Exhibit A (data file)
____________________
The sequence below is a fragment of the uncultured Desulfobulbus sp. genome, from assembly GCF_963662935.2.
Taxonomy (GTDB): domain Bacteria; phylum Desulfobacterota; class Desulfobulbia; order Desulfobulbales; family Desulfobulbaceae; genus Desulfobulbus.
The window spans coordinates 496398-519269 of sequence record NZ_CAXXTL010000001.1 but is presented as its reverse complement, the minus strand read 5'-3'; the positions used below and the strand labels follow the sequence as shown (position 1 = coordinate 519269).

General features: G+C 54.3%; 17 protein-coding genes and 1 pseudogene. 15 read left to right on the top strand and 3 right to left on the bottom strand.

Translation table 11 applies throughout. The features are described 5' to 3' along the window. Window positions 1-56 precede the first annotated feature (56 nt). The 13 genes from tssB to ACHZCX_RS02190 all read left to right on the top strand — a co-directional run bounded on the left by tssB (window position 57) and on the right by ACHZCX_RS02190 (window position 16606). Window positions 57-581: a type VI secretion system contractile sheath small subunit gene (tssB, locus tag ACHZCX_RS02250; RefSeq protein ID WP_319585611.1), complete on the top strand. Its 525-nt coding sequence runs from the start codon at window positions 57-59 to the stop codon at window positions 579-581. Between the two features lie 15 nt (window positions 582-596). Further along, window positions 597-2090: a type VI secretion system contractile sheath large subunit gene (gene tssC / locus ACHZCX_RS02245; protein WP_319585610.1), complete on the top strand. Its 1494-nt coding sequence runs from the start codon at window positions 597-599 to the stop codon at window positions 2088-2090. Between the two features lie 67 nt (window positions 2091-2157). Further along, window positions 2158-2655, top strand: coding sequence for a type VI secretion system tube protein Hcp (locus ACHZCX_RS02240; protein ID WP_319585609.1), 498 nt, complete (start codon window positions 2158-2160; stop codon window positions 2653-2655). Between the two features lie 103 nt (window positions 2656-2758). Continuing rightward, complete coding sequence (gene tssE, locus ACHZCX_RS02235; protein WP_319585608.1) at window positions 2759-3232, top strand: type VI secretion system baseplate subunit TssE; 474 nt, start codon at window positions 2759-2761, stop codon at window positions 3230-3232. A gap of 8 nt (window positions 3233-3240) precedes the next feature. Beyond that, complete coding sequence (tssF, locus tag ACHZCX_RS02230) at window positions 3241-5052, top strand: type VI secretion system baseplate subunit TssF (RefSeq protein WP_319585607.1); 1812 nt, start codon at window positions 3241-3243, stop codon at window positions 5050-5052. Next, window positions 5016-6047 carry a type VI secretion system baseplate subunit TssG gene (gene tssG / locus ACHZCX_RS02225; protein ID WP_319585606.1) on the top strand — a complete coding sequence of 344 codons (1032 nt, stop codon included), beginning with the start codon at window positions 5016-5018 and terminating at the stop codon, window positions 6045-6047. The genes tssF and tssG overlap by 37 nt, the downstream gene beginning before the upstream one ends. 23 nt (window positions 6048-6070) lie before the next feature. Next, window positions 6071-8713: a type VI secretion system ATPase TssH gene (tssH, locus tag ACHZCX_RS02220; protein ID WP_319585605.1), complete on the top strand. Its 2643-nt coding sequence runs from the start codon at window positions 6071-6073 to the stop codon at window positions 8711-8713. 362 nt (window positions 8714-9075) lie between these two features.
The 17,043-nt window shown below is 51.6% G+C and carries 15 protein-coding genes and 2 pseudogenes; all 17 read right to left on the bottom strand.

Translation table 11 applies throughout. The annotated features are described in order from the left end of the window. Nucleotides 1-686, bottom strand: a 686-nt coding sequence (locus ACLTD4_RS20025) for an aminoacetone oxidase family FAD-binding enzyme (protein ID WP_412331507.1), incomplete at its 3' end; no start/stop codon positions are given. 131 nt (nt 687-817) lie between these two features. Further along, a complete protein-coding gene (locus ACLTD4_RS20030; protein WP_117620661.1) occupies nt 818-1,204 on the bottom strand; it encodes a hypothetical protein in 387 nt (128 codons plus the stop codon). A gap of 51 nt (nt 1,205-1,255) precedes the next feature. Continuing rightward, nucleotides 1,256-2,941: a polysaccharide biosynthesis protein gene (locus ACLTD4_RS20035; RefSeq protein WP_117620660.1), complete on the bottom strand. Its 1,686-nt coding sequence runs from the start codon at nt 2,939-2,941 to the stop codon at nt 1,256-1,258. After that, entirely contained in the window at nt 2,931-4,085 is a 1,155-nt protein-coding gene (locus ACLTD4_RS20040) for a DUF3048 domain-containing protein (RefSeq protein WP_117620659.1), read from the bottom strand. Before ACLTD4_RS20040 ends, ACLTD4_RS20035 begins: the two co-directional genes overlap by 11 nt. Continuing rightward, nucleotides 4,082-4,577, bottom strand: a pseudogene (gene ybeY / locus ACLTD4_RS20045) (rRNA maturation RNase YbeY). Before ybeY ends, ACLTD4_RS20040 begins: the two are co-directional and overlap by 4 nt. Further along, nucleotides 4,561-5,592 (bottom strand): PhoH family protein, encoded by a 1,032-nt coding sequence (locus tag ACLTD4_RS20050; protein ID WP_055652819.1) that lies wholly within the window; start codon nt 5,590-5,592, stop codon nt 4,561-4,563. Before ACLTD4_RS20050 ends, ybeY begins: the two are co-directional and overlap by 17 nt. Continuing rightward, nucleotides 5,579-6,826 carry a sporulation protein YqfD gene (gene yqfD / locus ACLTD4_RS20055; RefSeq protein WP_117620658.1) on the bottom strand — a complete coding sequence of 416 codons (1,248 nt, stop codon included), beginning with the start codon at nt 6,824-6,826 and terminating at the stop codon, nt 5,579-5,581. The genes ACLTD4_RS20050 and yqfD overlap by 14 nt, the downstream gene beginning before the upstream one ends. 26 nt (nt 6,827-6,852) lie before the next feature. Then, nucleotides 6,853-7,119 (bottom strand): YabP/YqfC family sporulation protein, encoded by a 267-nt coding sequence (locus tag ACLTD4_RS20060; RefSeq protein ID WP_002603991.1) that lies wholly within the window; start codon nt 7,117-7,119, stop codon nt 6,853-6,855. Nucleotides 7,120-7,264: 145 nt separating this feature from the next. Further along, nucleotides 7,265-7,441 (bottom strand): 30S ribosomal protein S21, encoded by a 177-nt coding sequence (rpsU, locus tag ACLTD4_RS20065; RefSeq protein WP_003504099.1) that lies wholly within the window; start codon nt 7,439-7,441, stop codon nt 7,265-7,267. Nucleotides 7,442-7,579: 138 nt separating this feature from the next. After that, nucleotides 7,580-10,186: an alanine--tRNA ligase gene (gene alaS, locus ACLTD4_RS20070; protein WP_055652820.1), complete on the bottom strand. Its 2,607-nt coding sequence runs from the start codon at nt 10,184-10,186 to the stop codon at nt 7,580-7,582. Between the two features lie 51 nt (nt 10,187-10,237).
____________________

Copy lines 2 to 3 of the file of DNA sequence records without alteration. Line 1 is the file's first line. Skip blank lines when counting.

Taxonomy (GTDB): domain Bacteria; phylum Desulfobacterota; class Desulfobulbia; order Desulfobulbales; family Desulfobulbaceae; genus Desulfobulbus.
The window spans coordinates 496398-519269 of sequence record NZ_CAXXTL010000001.1 but is presented as its reverse complement, the minus strand read 5'-3'; the positions used below and the strand labels follow the sequence as shown (position 1 = coordinate 519269).